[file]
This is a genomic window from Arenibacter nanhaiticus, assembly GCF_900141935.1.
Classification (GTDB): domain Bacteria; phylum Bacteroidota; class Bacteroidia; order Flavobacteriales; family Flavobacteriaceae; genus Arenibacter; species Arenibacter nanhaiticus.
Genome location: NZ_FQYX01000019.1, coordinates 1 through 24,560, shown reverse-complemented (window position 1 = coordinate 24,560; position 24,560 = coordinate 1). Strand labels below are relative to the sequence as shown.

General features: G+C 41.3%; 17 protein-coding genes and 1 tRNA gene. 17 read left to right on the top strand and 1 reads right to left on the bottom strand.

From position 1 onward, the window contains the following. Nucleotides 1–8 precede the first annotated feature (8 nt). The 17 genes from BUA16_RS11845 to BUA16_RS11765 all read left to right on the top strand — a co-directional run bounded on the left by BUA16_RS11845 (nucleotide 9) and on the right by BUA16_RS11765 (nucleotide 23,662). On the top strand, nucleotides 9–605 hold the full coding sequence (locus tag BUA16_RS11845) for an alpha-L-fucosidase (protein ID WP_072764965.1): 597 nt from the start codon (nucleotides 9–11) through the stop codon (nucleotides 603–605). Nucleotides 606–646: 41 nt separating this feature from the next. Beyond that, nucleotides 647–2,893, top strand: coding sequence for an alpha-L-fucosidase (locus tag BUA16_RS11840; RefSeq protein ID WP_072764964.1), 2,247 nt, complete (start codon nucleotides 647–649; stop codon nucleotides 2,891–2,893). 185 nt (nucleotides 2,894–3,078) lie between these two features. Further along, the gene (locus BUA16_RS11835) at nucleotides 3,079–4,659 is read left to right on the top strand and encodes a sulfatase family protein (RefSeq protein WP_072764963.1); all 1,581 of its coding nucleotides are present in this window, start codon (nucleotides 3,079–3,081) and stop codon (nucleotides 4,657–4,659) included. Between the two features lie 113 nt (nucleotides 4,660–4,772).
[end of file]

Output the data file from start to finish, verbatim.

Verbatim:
This is a genomic window from Arenibacter nanhaiticus, assembly GCF_900141935.1.
Classification (GTDB): domain Bacteria; phylum Bacteroidota; class Bacteroidia; order Flavobacteriales; family Flavobacteriaceae; genus Arenibacter; species Arenibacter nanhaiticus.
Genome location: NZ_FQYX01000019.1, coordinates 1 through 24,560, shown reverse-complemented (window position 1 = coordinate 24,560; position 24,560 = coordinate 1). Strand labels below are relative to the sequence as shown.

General features: G+C 41.3%; 17 protein-coding genes and 1 tRNA gene. 17 read left to right on the top strand and 1 reads right to left on the bottom strand.

From position 1 onward, the window contains the following. Nucleotides 1–8 precede the first annotated feature (8 nt). The 17 genes from BUA16_RS11845 to BUA16_RS11765 all read left to right on the top strand — a co-directional run bounded on the left by BUA16_RS11845 (nucleotide 9) and on the right by BUA16_RS11765 (nucleotide 23,662). On the top strand, nucleotides 9–605 hold the full coding sequence (locus tag BUA16_RS11845) for an alpha-L-fucosidase (protein ID WP_072764965.1): 597 nt from the start codon (nucleotides 9–11) through the stop codon (nucleotides 603–605). Nucleotides 606–646: 41 nt separating this feature from the next. Beyond that, nucleotides 647–2,893, top strand: coding sequence for an alpha-L-fucosidase (locus tag BUA16_RS11840; RefSeq protein ID WP_072764964.1), 2,247 nt, complete (start codon nucleotides 647–649; stop codon nucleotides 2,891–2,893). 185 nt (nucleotides 2,894–3,078) lie between these two features. Further along, the gene (locus BUA16_RS11835) at nucleotides 3,079–4,659 is read left to right on the top strand and encodes a sulfatase family protein (RefSeq protein WP_072764963.1); all 1,581 of its coding nucleotides are present in this window, start codon (nucleotides 3,079–3,081) and stop codon (nucleotides 4,657–4,659) included. Between the two features lie 113 nt (nucleotides 4,660–4,772).